In contrast, properties being sold in foreclosure auctions are those that have just gone through foreclosure proceedings, they are often for sale on cash basis only, it is hard to inspect these properties as they are often still occupied, and they still have a 1-year redemption period, just like tax foreclosures.
My point here is this, foreclosure auctions are different from bank foreclosed property auctions, although in general, both are often referred to as “foreclosures”.
4. Always Pre-qualify tenants
Anna did not screen her tenants well. Without pre-qualifying tenants, you are inviting trouble. By Pre-qualifying tenants, you basically want to ensure that your tenants not only have the capacity to pay, but are also good payers. A simple interview or a questionnaire and some background checks would have helped her avoid that tenant from hell.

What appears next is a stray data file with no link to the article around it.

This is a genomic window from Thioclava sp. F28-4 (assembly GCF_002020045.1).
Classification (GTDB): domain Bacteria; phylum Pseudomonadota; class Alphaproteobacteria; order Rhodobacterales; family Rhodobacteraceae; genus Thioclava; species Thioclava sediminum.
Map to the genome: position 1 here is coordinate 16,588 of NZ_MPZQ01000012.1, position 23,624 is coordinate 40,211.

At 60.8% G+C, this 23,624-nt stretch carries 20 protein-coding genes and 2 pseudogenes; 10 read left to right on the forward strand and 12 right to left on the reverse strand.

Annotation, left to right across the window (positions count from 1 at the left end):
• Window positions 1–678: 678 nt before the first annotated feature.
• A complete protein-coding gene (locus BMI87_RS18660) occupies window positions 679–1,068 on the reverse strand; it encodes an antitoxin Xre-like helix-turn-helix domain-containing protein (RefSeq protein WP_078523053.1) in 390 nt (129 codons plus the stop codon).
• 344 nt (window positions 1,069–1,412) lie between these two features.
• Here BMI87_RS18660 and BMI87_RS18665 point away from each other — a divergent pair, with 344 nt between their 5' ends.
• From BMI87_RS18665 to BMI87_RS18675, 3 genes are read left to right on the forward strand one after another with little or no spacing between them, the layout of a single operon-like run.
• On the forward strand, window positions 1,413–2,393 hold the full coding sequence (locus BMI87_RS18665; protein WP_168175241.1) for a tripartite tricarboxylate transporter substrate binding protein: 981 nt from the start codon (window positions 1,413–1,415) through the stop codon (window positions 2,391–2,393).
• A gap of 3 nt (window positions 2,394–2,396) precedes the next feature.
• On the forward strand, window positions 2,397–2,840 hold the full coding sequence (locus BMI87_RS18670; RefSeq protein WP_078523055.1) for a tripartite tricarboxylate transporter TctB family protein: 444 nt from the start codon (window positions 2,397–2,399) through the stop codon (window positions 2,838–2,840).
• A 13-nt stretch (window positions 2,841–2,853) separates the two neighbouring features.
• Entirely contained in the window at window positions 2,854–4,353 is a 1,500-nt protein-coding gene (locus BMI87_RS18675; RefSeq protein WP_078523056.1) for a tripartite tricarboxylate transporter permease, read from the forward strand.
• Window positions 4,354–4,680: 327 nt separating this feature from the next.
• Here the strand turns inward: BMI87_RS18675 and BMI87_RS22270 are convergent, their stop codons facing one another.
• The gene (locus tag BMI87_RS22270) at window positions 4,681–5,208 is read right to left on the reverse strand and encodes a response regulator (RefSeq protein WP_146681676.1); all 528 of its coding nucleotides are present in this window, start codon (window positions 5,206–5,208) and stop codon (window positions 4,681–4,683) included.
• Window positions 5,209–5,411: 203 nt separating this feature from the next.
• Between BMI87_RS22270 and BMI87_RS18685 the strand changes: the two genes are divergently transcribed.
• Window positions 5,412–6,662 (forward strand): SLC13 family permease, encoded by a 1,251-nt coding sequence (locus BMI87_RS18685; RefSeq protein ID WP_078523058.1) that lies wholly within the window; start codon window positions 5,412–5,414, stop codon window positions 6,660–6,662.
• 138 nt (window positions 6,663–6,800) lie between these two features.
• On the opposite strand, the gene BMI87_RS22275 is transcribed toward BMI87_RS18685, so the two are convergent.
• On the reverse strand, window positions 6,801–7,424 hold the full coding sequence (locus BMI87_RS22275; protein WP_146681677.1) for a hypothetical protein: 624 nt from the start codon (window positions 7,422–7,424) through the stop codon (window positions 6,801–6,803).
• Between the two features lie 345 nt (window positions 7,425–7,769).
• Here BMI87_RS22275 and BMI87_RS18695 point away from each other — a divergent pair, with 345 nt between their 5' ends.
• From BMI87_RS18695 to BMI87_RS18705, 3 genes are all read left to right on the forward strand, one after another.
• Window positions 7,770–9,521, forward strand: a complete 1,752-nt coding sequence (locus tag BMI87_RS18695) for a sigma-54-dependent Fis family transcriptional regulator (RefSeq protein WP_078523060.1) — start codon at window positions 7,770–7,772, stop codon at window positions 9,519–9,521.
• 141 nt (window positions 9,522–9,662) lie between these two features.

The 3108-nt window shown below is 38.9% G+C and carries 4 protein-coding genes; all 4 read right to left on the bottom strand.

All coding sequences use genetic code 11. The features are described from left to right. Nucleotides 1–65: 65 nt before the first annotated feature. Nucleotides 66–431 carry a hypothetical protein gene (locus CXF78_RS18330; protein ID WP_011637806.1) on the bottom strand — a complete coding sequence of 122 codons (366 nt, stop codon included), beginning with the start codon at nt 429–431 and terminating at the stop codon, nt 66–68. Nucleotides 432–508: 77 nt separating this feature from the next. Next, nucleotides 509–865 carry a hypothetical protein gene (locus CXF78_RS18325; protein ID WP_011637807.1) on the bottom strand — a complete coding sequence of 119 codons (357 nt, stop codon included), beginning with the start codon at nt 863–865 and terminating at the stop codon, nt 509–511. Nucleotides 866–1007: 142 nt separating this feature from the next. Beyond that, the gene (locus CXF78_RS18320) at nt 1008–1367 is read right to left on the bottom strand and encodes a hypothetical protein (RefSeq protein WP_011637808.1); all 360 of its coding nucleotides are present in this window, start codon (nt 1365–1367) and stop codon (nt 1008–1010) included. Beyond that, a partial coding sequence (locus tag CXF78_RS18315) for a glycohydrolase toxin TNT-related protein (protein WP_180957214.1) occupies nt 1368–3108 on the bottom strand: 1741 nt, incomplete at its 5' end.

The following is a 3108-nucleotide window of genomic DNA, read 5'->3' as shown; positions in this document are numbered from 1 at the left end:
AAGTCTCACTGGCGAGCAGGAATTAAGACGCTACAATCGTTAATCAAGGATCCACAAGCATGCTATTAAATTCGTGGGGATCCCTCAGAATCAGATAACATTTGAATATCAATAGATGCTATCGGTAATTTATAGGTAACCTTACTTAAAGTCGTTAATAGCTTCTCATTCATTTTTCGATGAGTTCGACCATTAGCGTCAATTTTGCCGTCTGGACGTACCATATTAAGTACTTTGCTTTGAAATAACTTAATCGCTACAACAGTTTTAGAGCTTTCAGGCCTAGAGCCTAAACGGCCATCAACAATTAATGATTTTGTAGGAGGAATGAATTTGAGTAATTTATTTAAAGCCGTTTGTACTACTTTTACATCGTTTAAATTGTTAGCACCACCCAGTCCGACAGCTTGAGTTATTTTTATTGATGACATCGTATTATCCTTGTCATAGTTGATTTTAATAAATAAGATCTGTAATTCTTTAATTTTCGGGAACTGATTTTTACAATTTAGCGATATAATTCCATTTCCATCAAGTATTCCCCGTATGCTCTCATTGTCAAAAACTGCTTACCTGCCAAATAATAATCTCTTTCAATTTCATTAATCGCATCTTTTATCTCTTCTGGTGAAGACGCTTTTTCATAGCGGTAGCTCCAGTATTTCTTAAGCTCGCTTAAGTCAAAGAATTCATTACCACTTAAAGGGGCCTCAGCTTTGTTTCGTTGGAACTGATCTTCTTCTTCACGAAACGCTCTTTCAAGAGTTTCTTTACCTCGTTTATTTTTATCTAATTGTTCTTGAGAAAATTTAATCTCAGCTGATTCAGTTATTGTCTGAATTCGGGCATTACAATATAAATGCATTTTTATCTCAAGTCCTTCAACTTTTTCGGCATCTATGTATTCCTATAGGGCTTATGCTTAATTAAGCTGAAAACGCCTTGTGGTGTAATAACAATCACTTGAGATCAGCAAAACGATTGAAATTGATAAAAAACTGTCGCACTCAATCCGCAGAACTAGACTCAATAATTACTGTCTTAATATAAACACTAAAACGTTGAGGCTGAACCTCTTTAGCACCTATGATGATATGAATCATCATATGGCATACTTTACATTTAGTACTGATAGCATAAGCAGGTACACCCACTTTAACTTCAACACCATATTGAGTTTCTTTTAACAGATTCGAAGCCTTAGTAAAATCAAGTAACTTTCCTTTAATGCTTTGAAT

Anna’s problems snowballed into something she could no longer handle, but the sad thing about it is, all of these could have been avoided had she done her homework. This is really one story which outlines how one should NOT invest in foreclosures. All real estate investors should learn from it as it contains perfect examples of what NOT to do.
Did I miss anything? Any reactions? Please share your comments below. Thanks!
To our financial freedom!
Real Estate Investor
Real Estate Broker License #: 20056
Text by Jay Castillo. Copyright © 2009 All rights reserved.